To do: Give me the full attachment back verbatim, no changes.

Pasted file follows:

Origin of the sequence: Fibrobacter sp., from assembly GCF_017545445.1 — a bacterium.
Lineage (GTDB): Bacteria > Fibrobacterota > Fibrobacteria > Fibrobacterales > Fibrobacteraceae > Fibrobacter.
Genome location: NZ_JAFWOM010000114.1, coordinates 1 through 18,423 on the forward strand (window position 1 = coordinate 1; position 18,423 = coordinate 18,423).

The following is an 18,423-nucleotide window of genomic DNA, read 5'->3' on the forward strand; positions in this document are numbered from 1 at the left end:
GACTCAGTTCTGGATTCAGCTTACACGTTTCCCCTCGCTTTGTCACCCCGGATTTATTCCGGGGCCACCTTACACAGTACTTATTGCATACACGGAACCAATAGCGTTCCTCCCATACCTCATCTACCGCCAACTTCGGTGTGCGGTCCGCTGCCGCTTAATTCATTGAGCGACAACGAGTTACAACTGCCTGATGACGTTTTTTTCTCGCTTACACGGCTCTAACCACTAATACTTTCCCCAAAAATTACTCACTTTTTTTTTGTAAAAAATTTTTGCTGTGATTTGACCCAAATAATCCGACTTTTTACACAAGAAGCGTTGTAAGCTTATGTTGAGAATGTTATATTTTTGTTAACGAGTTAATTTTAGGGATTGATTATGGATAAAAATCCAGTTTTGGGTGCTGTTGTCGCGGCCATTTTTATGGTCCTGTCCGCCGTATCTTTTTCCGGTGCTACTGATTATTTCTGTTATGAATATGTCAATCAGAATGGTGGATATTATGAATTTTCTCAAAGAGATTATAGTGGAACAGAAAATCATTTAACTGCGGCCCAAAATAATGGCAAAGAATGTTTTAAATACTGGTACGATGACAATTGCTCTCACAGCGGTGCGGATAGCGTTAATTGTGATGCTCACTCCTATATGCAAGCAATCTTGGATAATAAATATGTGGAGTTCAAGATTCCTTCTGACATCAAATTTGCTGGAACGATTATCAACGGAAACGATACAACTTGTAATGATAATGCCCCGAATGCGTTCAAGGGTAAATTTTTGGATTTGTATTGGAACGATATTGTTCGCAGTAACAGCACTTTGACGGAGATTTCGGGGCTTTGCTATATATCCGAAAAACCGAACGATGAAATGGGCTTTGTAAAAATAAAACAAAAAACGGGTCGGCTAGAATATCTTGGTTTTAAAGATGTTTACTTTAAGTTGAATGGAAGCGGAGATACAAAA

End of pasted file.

Origin of the sequence: Fibrobacter sp., from assembly GCF_017545445.1 — a bacterium.
Lineage (GTDB): Bacteria > Fibrobacterota > Fibrobacteria > Fibrobacterales > Fibrobacteraceae > Fibrobacter.
Genome location: NZ_JAFWOM010000114.1, coordinates 1 through 18,423 on the forward strand (window position 1 = coordinate 1; position 18,423 = coordinate 18,423).

The following is an 18,423-nucleotide window of genomic DNA, read 5'->3' on the forward strand; positions in this document are numbered from 1 at the left end:
GACTCAGTTCTGGATTCAGCTTACACGTTTCCCCTCGCTTTGTCACCCCGGATTTATTCCGGGGCCACCTTACACAGTACTTATTGCATACACGGAACCAATAGCGTTCCTCCCATACCTCATCTACCGCCAACTTCGGTGTGCGGTCCGCTGCCGCTTAATTCATTGAGCGACAACGAGTTACAACTGCCTGATGACGTTTTTTTCTCGCTTACACGGCTCTAACCACTAATACTTTCCCCAAAAATTACTCACTTTTTTTTTGTAAAAAATTTTTGCTGTGATTTGACCCAAATAATCCGACTTTTTACACAAGAAGCGTTGTAAGCTTATGTTGAGAATGTTATATTTTTGTTAACGAGTTAATTTTAGGGATTGATTATGGATAAAAATCCAGTTTTGGGTGCTGTTGTCGCGGCCATTTTTATGGTCCTGTCCGCCGTATCTTTTTCCGGTGCTACTGATTATTTCTGTTATGAATATGTCAATCAGAATGGTGGATATTATGAATTTTCTCAAAGAGATTATAGTGGAACAGAAAATCATTTAACTGCGGCCCAAAATAATGGCAAAGAATGTTTTAAATACTGGTACGATGACAATTGCTCTCACAGCGGTGCGGATAGCGTTAATTGTGATGCTCACTCCTATATGCAAGCAATCTTGGATAATAAATATGTGGAGTTCAAGATTCCTTCTGACATCAAATTTGCTGGAACGATTATCAACGGAAACGATACAACTTGTAATGATAATGCCCCGAATGCGTTCAAGGGTAAATTTTTGGATTTGTATTGGAACGATATTGTTCGCAGTAACAGCACTTTGACGGAGATTTCGGGGCTTTGCTATATATCCGAAAAACCGAACGATGAAATGGGCTTTGTAAAAATAAAACAAAAAACGGGTCGGCTAGAATATCTTGGTTTTAAAGATGTTTACTTTAAGTTGAATGGAAGCGGAGATACAAAA